Shutting down old landfills for good

Three closed landfills on the island of Malta are being rehabilitated and restored. The EU co-funded project will mainly involve capping the sites, so they can later be used in new ways including public recreation.

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Besides making the three sites more attractive through landscaping, the work will tackle potential health and environmental problems associated with these landfills and bring them all up to EU standards. Rehabilitated land from the landfills is expected to total 370 000 square metres.

Capping and landscaping

Malta submitted its project for the rehabilitation and restoration of three closed landfills in May 2010. It will focus on Magħtab (active from 1978-2004), Qortin (1968-2004) and Marsascala (1970-1979).

At the Magħtab and Qortin sites, work will address potential impacts on human health and the environment due to combustion of wastes, landfill gas production and emissions of leachate. Neither site was compliant (or could be made compliant) with the engineering requirements of the EU Landfill Directive of 1999. Their final rehabilitation and restoration is in line with Malta’s Solid Waste Management Strategy, designed to make them suitable for beneficial use.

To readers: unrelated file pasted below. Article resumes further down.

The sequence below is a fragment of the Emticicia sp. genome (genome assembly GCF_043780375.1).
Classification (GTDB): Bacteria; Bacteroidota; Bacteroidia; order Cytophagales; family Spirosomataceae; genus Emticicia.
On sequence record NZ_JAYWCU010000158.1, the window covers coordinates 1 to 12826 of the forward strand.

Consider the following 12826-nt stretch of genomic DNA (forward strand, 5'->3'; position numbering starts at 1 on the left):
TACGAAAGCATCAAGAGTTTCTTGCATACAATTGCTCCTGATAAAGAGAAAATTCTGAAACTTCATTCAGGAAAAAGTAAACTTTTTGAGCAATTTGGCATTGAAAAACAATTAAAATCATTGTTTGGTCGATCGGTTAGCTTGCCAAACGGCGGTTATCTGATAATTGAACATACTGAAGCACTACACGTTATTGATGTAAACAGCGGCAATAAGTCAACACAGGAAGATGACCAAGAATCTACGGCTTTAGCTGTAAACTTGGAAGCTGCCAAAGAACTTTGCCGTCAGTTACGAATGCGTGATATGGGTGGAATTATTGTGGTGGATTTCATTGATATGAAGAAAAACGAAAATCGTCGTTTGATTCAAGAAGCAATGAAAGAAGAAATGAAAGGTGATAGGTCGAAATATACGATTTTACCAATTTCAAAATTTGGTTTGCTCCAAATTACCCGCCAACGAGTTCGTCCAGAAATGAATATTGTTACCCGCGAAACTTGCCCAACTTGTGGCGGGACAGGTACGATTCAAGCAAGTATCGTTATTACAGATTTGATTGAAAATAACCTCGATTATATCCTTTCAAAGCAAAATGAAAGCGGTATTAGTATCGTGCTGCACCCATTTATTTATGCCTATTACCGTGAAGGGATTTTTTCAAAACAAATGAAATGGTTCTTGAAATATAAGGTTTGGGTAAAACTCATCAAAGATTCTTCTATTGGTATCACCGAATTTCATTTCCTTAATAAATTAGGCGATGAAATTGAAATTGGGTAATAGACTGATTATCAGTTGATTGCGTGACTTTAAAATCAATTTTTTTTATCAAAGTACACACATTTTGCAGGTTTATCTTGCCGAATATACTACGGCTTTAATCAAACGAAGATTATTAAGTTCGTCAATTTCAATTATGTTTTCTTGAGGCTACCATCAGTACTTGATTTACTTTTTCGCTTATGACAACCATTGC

Under the project, these two sites will be capped using a combination of several different techniques. These will minimise leachate production and aerial emissions of landfill and combustion gases. Other work on the sites includes installation of drainage schemes and landscaping, such as tree planting.

The Marsascala site closed in 1979. Due to the age of the waste, it is not considered potentially harmful for health and the environment. So work will concentrate on turning this derelict land into an area fit for beneficial re-use by the community.

Only simple capping of inert material is needed here. Native and Mediterranean plants will also be planted on site, as part of a wider restoration scheme that includes car parking facilities and stabilisation of a rock face for future development into a climbing area.

Public parks

The project will benefit both residents and the many tourists to Malta, by reducing the negative visual impact of the current landfill sites. It will also improve air and groundwater quality around the sites and provide a platform for their future development for recreation, such as parkland.

The project is expected to directly create some 80 jobs during the implementation phase and 24 during the operational phase. After its completion, the sites will be managed and maintained by waste-management company WasteServ Malta Ltd.

Draft date